In the new biblical fiction novel Jewel of the Nile by Tessa Afshar, whispered secrets about her parents’ past take on new urgency for Chariline as she pays one last visit to the land of her forefathers, the ancient kingdom of Cush. In the Q&A below with Tessa, discover what inspired the author to write Jewel of the Nile, learn more about the ancient kingdom of Cush, and hear what the author hopes readers will take away from the novel.
What inspired you to write Jewel of the Nile?
A.) When I first began to outline this novel, I wanted to have one of the daughters of Philip the Evangelist as my main character. A short email from a fan upended my plans. A young lady, whose name I don’t remember, wrote to tell me that she loved my books. But, as an African American, she wondered if I ever planned to have a character who looked like her. Because, she explained, it was important for her to see heroines who reflected her.
I might have forgotten her name, but I could not forget her words. I realized that as a writer of biblical fiction I had a responsibility to this young woman and others like her. I ripped up my outline and never looked back. Chariline (pronounced Cara-leen-ee) dominated the page as soon as she showed up. I love this character.
I did keep two of Philip’s daughters for Chariline’s friends. Love at first sight! I hope to write a short story or two featuring at least one them in the near future.
Can you tell us a little about the Kingdom of Cush and what it was like in biblical times?
A.) Located along the banks of the River Nile in what is modern-day Sudan, Cush was an ancient kingdom, shrouded in secrets and legend. Initially, the land was referred to as Nubia, and for over a hundred years, starting in the eighth century BC, the kings of Nubia also ruled as the Pharaohs of Egypt. Afterward, the kings and queens of Cush established an independent and often influential kingdom with vast silver and gold mines, though much of their rich history has been lost to us. Modern archaeologists have discovered over 250 pyramids left behind by this mysterious people. Smaller and more slender than the Egyptian pyramids, they are elegant, colorful structures built to house the dead.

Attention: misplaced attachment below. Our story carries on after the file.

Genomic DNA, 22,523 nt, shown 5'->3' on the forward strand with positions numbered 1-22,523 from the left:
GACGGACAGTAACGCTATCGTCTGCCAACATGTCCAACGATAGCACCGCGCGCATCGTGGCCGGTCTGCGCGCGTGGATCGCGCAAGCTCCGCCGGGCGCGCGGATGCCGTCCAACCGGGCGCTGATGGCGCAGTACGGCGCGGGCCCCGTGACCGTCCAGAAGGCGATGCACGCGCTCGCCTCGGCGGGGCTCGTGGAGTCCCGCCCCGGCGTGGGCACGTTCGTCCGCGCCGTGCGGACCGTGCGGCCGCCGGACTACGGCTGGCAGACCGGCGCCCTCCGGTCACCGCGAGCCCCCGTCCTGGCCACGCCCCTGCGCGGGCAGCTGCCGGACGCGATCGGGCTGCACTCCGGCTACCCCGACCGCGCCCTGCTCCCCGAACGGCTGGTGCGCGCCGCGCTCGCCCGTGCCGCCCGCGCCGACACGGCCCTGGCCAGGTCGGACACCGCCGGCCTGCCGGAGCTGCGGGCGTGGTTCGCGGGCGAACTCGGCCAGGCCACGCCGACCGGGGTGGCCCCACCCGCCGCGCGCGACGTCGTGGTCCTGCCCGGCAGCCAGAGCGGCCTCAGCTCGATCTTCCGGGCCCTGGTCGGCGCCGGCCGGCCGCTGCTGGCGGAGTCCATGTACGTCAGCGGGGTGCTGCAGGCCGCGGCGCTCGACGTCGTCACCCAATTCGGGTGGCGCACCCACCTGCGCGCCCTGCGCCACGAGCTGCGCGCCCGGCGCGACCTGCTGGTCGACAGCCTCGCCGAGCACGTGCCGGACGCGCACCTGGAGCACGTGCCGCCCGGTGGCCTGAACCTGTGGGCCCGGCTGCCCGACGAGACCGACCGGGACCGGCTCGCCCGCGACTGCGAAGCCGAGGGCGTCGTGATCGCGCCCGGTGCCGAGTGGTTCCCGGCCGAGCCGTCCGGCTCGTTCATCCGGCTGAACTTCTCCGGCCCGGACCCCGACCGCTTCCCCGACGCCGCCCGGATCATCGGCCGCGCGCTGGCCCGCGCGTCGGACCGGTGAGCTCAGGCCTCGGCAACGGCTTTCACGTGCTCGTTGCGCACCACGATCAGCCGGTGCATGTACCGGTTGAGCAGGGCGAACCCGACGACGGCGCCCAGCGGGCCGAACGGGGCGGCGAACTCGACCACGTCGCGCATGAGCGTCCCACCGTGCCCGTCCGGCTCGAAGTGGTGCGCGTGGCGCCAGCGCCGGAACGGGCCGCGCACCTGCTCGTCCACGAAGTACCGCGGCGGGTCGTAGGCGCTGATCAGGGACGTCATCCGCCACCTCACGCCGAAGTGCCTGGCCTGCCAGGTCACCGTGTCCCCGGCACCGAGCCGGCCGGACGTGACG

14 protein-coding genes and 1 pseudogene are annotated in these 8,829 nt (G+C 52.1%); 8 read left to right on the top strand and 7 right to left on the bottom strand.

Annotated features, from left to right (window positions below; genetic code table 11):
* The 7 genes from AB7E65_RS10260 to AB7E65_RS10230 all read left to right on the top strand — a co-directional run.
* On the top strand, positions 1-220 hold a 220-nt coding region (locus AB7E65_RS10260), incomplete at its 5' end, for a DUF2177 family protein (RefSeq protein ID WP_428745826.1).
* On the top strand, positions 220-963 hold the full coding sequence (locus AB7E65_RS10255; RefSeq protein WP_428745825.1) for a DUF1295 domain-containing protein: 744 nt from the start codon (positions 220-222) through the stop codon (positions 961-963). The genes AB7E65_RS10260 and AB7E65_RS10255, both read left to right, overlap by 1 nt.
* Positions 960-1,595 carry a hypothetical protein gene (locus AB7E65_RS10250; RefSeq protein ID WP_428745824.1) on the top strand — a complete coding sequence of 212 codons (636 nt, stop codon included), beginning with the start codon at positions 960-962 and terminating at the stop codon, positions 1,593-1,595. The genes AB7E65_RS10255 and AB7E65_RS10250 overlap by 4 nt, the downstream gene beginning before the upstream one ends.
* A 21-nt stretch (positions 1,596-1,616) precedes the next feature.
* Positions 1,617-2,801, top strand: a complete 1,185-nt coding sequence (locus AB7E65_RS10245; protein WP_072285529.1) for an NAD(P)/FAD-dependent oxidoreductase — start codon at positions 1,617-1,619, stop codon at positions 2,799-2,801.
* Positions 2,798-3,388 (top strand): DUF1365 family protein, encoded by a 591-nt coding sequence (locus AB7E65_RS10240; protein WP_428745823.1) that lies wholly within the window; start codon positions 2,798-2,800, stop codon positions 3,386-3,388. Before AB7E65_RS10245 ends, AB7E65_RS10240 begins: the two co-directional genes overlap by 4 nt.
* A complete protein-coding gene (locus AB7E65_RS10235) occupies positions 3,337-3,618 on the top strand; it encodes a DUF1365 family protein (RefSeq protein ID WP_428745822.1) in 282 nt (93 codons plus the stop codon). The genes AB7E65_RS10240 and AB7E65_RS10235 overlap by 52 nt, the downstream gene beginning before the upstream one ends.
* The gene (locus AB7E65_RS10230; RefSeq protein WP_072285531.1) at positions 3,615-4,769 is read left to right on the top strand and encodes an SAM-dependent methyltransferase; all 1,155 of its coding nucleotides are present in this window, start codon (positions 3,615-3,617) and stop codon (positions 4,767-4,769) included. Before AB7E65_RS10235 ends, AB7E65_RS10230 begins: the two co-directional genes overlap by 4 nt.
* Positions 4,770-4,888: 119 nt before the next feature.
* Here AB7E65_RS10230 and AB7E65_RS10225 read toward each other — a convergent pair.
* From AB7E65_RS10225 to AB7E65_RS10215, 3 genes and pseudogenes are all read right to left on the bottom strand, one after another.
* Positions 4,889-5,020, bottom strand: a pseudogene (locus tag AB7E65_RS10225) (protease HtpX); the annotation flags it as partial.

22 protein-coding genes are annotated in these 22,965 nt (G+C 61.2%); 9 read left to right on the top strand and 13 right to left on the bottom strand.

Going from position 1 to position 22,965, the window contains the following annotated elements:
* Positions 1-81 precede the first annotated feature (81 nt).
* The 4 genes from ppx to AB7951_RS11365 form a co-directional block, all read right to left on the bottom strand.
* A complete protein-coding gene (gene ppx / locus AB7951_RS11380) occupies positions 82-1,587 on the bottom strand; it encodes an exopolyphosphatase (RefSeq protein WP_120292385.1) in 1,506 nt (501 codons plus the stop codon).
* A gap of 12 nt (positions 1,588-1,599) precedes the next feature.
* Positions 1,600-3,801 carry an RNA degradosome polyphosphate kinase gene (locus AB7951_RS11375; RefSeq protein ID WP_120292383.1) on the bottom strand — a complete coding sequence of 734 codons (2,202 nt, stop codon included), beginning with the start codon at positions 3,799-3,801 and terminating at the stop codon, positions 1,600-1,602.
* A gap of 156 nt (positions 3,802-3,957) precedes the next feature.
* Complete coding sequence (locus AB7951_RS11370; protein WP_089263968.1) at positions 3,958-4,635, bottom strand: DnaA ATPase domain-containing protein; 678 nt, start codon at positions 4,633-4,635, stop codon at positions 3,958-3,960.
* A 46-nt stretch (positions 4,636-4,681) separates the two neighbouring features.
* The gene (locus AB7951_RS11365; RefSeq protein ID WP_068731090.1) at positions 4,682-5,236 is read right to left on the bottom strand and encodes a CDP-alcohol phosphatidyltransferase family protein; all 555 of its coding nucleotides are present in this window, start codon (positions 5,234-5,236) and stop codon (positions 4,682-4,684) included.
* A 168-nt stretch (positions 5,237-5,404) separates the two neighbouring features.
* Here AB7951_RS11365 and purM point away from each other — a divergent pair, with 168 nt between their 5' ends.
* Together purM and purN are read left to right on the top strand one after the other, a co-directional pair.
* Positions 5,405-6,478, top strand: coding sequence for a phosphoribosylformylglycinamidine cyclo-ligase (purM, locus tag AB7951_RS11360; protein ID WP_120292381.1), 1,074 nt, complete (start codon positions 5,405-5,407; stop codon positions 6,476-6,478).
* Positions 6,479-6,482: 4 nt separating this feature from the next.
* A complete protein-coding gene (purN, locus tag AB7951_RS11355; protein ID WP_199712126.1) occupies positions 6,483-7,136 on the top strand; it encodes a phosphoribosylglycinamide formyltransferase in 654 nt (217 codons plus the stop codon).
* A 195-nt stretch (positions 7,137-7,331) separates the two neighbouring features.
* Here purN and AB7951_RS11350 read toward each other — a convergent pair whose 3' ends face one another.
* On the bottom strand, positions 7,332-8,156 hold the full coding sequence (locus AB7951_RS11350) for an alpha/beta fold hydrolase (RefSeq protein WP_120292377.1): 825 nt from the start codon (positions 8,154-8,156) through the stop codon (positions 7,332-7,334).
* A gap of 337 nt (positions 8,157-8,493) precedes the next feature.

By the first century, when my story takes place, the Cushites possessed a smaller kingdom, barely holding on to independence, with the shadow of Rome hanging over them. Somehow, they managed to prevent the Roman Empire from swallowing them up completely, though they paid well for this privilege. By this time, they had moved their capital to Meroë on the east bank of the Nile, located between the fifth and sixth cataracts in the river. Meroë was a city of twenty thousand, boasting at least two palaces: one housing the king and the other for the queen.
The people of Cush spoke Meroitic, a language that has been preserved in various documents and yet never deciphered, tragically leaving us with a dearth of knowledge regarding this significant civilization. I can’t wait for some brilliant linguist to tackle this language!
The people of Cush flourished on the shores of the middle Nile for over a thousand years. In time, their queens rose to power alongside their kings. Since kings were considered sons of the gods, they were thought to be too important to dabble in the daily responsibilities of ruling a nation. Instead, they were given rule over the temples and religious life of the land, while the queens wielded power over the political and financial realms.
As you can imagine, this mysterious world creates the perfect backdrop for a story about secrets, self-discovery, and forgiveness.
What did you learn while writing this novel?
A.) I fell in love with the world of Cush. The separation between the king and queen and the mysteries that remain after so many centuries intrigue me. I can’t wait for someone to break the code of Meroitic and tell us more about this brilliant people. I also learned about navigating the Nile, the challenge of the six cataracts, and the fascinating world of antiquities that populated its shores, even as late as the first century.
Another wonderful new insight I gained was about the complex world of Roman architecture. My husband found me The Ten Books of Architecture by Vitruvius, the most famous architect at the time in the Roman world. We were amazed by his grasp of engineering and genius for design. Those ancient architects had to know everything from mathematics to soil quality to load bearing to the nature of different woods, concrete, and construction-site management. Truly impressive!
Are there any characters from your other novels in Jewel of the Nile?
A.) Actually, the male protagonist in this novel, Theo, was an important supporting character in Thief of Corinth. And he showed up for a small but important role in Daughter of Rome as well. Speaking of Daughter of Rome, Priscilla and Aquila, who were the central characters in that book, show up to pour some love and wisdom on Chariline in Jewel of the Nile.
What is your hope for readers of Jewel of the Nile?
A.) I hope they learn not to allow their scars to tell their stories. That they see themselves through the prism of faith and inhabit their true worth in Christ. This is ultimately a story about restoration and healing in the deepest soul.